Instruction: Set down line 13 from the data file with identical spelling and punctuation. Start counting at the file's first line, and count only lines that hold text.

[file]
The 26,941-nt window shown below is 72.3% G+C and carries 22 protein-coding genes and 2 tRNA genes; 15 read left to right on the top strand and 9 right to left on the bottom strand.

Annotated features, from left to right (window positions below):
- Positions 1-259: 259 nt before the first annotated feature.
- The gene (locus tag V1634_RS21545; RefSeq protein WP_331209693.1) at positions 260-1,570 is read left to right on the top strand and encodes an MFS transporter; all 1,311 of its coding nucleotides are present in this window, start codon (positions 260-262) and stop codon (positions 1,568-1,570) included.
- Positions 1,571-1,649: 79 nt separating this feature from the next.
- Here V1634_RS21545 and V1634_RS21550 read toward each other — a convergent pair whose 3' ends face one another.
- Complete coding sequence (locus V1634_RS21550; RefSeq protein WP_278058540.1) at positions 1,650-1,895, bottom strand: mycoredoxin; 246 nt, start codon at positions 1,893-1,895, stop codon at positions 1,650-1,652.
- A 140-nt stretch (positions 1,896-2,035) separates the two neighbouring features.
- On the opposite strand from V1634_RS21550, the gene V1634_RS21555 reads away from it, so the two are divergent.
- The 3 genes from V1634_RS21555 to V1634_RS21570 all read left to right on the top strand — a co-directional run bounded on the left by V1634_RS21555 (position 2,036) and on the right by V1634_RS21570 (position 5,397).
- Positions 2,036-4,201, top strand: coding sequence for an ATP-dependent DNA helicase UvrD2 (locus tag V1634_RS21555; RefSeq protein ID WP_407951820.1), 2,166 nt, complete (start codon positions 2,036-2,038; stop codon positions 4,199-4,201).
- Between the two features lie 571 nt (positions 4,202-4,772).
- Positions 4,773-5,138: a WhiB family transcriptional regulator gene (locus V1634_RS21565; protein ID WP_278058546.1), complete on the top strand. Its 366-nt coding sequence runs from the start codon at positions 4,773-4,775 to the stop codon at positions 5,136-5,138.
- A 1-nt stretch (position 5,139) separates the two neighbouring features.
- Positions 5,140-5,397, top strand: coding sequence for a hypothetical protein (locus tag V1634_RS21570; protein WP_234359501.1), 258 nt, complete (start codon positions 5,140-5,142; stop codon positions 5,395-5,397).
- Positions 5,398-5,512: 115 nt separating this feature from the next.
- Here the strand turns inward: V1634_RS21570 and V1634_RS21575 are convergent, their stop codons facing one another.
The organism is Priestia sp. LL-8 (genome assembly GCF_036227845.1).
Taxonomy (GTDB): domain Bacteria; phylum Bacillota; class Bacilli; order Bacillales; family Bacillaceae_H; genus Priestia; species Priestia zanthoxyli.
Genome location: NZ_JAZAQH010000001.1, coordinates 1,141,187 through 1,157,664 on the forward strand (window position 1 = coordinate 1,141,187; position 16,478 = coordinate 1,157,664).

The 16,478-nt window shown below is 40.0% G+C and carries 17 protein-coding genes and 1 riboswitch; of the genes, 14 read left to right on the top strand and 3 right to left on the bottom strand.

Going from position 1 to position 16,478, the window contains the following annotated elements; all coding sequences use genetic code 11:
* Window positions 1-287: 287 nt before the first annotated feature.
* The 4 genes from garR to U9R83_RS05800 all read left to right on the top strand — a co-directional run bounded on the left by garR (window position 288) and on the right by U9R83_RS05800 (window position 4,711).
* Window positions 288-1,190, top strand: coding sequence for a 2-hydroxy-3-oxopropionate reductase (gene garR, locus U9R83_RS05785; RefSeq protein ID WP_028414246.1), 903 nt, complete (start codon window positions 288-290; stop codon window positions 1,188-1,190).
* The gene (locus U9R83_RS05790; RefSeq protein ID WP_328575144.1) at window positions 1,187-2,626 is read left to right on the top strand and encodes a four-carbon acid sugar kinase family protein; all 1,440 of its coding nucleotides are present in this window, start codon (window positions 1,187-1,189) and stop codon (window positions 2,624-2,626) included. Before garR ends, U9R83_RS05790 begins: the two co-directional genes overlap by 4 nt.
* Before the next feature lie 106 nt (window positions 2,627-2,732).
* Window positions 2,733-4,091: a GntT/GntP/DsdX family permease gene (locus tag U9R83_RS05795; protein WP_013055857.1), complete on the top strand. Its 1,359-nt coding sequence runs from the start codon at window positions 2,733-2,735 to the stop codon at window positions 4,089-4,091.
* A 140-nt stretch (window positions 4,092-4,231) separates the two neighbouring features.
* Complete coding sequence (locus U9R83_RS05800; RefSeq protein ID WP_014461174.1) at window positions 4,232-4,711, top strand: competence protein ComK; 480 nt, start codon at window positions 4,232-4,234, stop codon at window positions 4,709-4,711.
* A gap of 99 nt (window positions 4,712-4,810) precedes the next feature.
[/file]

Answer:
- Positions 4,773-5,138: a WhiB family transcriptional regulator gene (locus V1634_RS21565; protein ID WP_278058546.1), complete on the top strand. Its 366-nt coding sequence runs from the start codon at positions 4,773-4,775 to the stop codon at positions 5,136-5,138.